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December 2002 - Nr. 12


The Editor
Winter Air
Elizabeth Kuehn
Hier O.K. Berlin!
K-W and Beyond
Art Transcends...
Herwig Wandschneider
Never Forgotten
Dick reports...
Sybille reports
Ham Se det jehört?
Cultural Landsmarks...
To the Comic Book
Christkind Eröffnet...
Märklin's Model Trains
Familienfest Weihnachten
Not Just Fun
Begehbares Bild
Renewable Energy
Karneval Eröffnung
Airship Inventor
Loriot Begeistert
Peter Ustinov

To the limit


Run, run and run some more. Don’t look back. Keep pushing on, things are going to get better. You will never run out of energy. Keep moving forward until you are going so fast you end up defying what you never thought possible and secretly feared: going backward.

What is it about us that pushes us on? Blind faith or the possibility that the dream will be realized somewhere, somehow? Run, run, run away. Clear your mind. Find what is true. Not possible. I must keep on the path, as deviation does not enter the plan. It does not fit. Well, what does fit? In the end, all you have is yourself and your truth will put you in position and lead you in the right direction.

I hope to never reach my limit. But at one point, I thought I had. The grass is always greener, as they say, but one still wants to find out how green. The trick is to realize when one is in this predicament and to take the time to properly readjust.

You guessed right, it’s me again, Elizabeth, after I heard from some of you. There is still no yodeling involved here, simply much intensity. Last time, I touched on my European adventure. Allow me to share a little more. Why did Europe seem like the logical decision when I needed to refuel? And believe me, I did. The familiar nations were left for the second half of my 2-month trip: Austria, Germany, and France. The unfamiliar and, at first a little worrisome, but truth be told, changed my perspective.

Monastery by St. John the Theologian-Kaneo [Photo: Elizabeth Kuehn]Greece, with its hot and arid climate provided a quick-tempered change in attitude. Pushing and shoving is a way of life. We here seem to be less accepting of this, however, take a good look and you will find a similar attitude with one very important twist: subtlety of giving the elbow to your neighbour. Of course, people are people everywhere, but what is it about location that changes attitude and mentality? Where are you free? Where am I free? Athens left a lasting impression on me. And the pollution didn’t bother me one bit. The hustle and bustle combined with a certain relaxed attitude is one that I admired.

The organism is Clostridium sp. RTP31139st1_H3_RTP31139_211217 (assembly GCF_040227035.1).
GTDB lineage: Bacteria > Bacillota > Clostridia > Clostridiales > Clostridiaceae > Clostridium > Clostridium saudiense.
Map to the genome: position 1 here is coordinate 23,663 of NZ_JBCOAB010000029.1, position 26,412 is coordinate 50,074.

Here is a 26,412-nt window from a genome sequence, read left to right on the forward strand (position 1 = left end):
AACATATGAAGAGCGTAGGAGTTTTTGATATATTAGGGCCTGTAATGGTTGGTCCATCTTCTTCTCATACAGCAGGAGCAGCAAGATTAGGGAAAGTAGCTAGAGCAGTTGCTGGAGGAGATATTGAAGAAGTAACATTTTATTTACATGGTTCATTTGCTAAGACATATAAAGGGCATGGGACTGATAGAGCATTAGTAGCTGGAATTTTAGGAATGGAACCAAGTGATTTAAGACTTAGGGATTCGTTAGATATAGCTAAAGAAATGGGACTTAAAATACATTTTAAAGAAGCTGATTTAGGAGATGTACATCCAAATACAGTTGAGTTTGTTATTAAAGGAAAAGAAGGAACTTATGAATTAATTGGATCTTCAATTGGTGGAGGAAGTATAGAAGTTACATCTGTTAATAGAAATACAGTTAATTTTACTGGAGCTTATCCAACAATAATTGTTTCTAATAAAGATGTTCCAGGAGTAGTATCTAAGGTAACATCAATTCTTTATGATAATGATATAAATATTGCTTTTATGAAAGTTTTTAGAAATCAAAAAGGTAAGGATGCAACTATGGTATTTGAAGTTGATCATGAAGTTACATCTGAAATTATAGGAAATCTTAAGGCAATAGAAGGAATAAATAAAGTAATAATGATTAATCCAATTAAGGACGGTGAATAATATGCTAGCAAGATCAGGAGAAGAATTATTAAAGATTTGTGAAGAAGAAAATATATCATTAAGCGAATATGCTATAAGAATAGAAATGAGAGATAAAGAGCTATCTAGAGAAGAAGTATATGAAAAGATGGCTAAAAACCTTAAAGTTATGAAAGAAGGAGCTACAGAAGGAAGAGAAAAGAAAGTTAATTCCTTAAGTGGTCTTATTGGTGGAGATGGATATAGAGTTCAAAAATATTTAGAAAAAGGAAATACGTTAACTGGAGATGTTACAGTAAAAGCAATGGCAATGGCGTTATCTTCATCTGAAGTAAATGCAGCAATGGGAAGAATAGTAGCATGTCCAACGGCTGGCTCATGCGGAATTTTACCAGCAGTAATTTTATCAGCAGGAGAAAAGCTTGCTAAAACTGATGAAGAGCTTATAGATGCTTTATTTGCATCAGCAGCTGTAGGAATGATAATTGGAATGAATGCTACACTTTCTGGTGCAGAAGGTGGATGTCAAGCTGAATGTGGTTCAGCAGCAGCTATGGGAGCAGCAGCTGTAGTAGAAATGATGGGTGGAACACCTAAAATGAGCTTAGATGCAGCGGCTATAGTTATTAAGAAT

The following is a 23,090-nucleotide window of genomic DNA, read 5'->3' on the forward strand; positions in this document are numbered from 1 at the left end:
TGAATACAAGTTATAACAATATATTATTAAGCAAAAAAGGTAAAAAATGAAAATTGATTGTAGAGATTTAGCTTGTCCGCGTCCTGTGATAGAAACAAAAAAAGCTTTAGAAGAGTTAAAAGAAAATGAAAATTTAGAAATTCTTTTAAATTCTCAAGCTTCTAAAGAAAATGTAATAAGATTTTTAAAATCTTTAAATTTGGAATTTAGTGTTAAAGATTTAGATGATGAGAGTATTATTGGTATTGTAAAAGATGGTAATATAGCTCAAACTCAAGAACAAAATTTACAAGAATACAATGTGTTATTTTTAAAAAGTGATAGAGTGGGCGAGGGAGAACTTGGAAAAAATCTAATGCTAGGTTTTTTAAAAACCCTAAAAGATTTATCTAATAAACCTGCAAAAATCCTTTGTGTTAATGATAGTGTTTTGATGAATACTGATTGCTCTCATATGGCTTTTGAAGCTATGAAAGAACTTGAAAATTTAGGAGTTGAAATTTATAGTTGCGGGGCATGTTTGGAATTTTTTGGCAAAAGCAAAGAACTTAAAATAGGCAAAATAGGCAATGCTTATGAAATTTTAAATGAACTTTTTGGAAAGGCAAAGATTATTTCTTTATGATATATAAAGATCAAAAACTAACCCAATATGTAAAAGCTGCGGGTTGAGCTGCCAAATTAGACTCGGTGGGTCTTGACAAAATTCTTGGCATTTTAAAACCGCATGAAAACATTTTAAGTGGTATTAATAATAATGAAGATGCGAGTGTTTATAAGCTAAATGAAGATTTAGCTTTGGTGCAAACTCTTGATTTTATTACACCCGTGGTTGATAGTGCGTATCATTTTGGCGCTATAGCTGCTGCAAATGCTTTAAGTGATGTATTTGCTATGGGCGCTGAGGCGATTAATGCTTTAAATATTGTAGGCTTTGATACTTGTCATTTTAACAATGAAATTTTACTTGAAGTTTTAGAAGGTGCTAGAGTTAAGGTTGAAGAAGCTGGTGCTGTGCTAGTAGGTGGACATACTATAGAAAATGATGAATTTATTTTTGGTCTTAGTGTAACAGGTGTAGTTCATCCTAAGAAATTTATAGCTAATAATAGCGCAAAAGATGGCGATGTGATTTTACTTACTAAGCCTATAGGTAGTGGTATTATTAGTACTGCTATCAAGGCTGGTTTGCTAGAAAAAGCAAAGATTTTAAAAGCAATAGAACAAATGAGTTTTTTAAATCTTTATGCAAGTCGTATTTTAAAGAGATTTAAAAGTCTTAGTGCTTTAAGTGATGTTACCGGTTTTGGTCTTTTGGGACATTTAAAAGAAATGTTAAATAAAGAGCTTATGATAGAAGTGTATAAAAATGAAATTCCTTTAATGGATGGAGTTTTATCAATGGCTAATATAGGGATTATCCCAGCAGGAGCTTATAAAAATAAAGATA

The Temple of Athena at the Acropolis [Photo: Elizabeth Kuehn]Again, the preoccupation of moving quickly here does not leave much to the imagination. We are constantly running to the next possible thing without properly taking the time to look at the first topic. Unfortunately, to keep up, we have no choice but to run along side the already momentum-driven high-speed train that is the society. Don’t get me wrong, there are many things I love and admire that wouldn’t change for the world, however, wouldn’t it be nice to see us sipping a cappuccino or a frappé for hours, discussing what is truly important? Or even sitting and discussing through our eyes or even the environment around, that is, not even saying a word for several hours and leaving as if you’ve had the best conversation or meeting in the world? It is really interesting how location either changes one’s attitude toward things, or dare I even say it, brings forth what we were thinking in the first place? I found a great peacefulness in visiting the monasteries of Meteora in central Greece, as well as the monasteries on Macedonia. A highlight for me was arriving in Skopje earlier than expected. After a little panic session about the state of our arrival, I was serenaded by four police officers. Apparently there’s

a song with my name in it! Who knew! at the drop of a hat, all four of them started to sing to me. What a cute surprise!

My limit in terms of my adventure had not yet been reached, however, I felt it within and wanted to unleash the dragon. Once we got to Vienna, I felt at home for several reasons. My sister had the wonderful opportunity to take part on a prestigious Voice Masterclass at the University of Music in Wien. Her teacher there left an imprint and a quote that I would like to share with you now: "Die Einatmung ist nur der Schwung für die Ausatmung!" The inhalation is only the momentum for the exhalation. A reconnection with your breath and yourself.


Write to me with your thoughts about how you experience life and where you fit in at info@echoworld.com


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